October 23rd, 2018, 07:31 AM | #17 | |
Senior Member Joined: Mar 2015 From: New Jersey Posts: 1,603 Thanks: 115 | Quote:
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October 23rd, 2018, 08:34 AM | #18 | |
Senior Member Joined: Sep 2016 From: USA Posts: 503 Thanks: 281 Math Focus: Dynamical systems, analytic function theory, numerics | Quote:
1. Pick a point $(r,\theta)$ in the plane and compute the linearization of the polar transformation at this point. This is just the derivative: \[ A = \begin{pmatrix} \cos \theta & -r \sin \theta \\ \sin \theta & r \cos \theta \end{pmatrix} \] 2. You can compute the eigenvalues explicitly as \[ \lambda_1 = \frac{1}{2}(r+1) \cos \theta + \sqrt{(r+1)^2\cos^2 \theta - 4r}, \qquad \lambda_2 = \frac{1}{2}(r+1) \cos \theta - \sqrt{(r+1)^2\cos^2 \theta - 4r}. \] 3. With these you can also explicitly compute eigenvectors for each \[ \xi_1 = \begin{pmatrix} \frac{-2r \sin \theta}{(r-1) \cos \theta + \sqrt{(r+1)^2 \cos^2 \theta - 4r}} \\ 1 \end{pmatrix}, \qquad \xi_2 = \begin{pmatrix} \frac{-2r \sin \theta}{(r-1) \cos \theta - \sqrt{(r+1)^2 \cos^2 \theta - 4r}} \\ 1 \end{pmatrix}. \] I'll let you check my computations. Notice that $A$ is a real matrix so if the eigenvalues are complex, then each pair of eigenvalues and eigenvectors are conjugates of one another. In particular, both eigenvectors have the same norm. Moreover, eigenvectors are linearly independent which means that $\xi_1,\xi_2$ form a basis for $\mathbb{C}$ (as a 2-dimensional vector space over $\mathbb{R}$). 4. Now, suppose $k\xi_1$ is a unit vector and thus $k \xi_2$ is also a unit vector. Now consider the parallelogram in $\mathbb{R}^2$ whose sides are the vectors $v_1 = ak\xi_1$ and $v_2 = bk\xi_2$ for arbitrary $a,b \in \mathbb{R}$. Since $k\xi_i$ are both unit vectors, this parallelogram has volume $ab \sin \alpha$ where $\alpha$ is the acute planar angle between $\xi_1,\xi_2$. The image of these sides under the action of $A$ is \[ A\cdot ak \xi_1 = \lambda_1 a k \xi_1, \qquad A \cdot bk \xi_2 = \lambda_2 b k \xi_2 \] so the volume of the parallelogram spanned by $Av_1,Av_2$ is simply $\lambda_1 a \lambda_2 b \sin \alpha$. Hence, the action of $A$ scales the volume of any parallelogram by $\lambda_1 \lambda_2 = \det(A) = r$. Last edited by SDK; October 23rd, 2018 at 08:38 AM. | |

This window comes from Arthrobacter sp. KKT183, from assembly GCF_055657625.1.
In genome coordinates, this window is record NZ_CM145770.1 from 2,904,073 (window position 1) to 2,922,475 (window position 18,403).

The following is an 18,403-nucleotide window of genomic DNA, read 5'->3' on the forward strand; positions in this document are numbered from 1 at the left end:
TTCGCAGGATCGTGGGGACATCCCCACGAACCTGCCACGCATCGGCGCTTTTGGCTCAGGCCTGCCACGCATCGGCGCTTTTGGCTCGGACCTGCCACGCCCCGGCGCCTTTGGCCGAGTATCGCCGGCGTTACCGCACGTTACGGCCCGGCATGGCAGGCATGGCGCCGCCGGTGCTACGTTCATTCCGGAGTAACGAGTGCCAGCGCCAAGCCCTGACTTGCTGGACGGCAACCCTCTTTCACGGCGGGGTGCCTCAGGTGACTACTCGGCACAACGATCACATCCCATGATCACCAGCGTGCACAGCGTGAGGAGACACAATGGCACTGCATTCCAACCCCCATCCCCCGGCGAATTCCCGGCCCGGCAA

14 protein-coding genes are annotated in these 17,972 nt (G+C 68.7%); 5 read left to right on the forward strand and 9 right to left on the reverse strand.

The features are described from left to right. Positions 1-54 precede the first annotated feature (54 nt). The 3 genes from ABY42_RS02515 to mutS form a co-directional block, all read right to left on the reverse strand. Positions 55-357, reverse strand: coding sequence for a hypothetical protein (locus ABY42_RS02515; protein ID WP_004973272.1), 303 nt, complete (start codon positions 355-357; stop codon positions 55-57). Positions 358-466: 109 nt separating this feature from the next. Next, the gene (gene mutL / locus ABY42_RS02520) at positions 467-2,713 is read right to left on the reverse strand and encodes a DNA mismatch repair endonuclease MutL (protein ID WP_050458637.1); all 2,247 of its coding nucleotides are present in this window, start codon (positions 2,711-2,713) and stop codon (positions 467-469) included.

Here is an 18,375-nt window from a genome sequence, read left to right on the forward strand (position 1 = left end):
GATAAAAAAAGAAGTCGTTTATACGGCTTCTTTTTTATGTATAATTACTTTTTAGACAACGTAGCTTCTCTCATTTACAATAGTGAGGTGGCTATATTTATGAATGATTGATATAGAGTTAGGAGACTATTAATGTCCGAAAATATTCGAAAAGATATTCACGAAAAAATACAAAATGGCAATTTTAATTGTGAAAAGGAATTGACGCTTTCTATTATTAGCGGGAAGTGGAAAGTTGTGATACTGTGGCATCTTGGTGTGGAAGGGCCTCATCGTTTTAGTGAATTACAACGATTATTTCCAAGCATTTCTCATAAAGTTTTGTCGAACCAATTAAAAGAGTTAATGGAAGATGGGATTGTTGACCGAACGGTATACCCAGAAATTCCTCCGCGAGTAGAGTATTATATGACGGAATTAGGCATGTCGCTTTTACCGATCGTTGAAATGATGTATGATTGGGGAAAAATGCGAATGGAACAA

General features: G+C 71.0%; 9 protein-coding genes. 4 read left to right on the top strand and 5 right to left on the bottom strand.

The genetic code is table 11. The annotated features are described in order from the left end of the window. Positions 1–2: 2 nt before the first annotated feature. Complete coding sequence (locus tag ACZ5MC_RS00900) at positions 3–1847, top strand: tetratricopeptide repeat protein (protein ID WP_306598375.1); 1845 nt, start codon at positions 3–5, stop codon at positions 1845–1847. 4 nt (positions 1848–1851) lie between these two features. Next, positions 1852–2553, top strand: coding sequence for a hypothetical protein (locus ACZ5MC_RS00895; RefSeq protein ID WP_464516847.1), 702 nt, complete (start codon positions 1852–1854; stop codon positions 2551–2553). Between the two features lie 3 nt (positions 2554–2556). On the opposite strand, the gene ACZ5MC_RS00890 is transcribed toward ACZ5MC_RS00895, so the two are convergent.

October 23rd, 2018, 10:38 AM | #19 |
Senior Member Joined: Mar 2015 From: New Jersey Posts: 1,603 Thanks: 115 |
$\displaystyle \vec{r}=x\vec{i}+y\vec{j}$ is position of point in x,y plane where x=x(u,v) and y=y(u,v)) $\displaystyle d\vec{r}=\vec{r}_{u}du+\vec{r}_{v}dv$ The volume of $\displaystyle \vec{r}_{u}du$ and $\displaystyle \vec{r}_{v}dv$ is $\displaystyle |\vec{r}_{u}du\times\vec{r}_{v}dv|=Jdudv$ You start off with $\displaystyle \begin{vmatrix} dx\\ dy \end{vmatrix}=A \begin{vmatrix} du\\ dv \end{vmatrix} $ where $\displaystyle A =\begin{bmatrix} x_{u} &x_{v} \\ y_{u} & y_{v} \end{bmatrix}$ just as I do. Then you calculate the eigen vectors of A, and find the volume of the normed eigenvecors, multiplied by a and b respectively, by cross product*, just as I did, and come up with the volume $\displaystyle ab\lambda_{1}\lambda_{2}=abJ$ So how do you go from there to the formula for coordinate transformation of "volume" element: dV =Jdudv J is the absolute value of the determinant of the matrix of the coordinate transformation, just to eliminate that straw man. * Fine for 2 and 3 dimensions, but what is volume for 4 dims. Last edited by zylo; October 23rd, 2018 at 10:59 AM. Reason: dV =Jdxdy to Jdudv |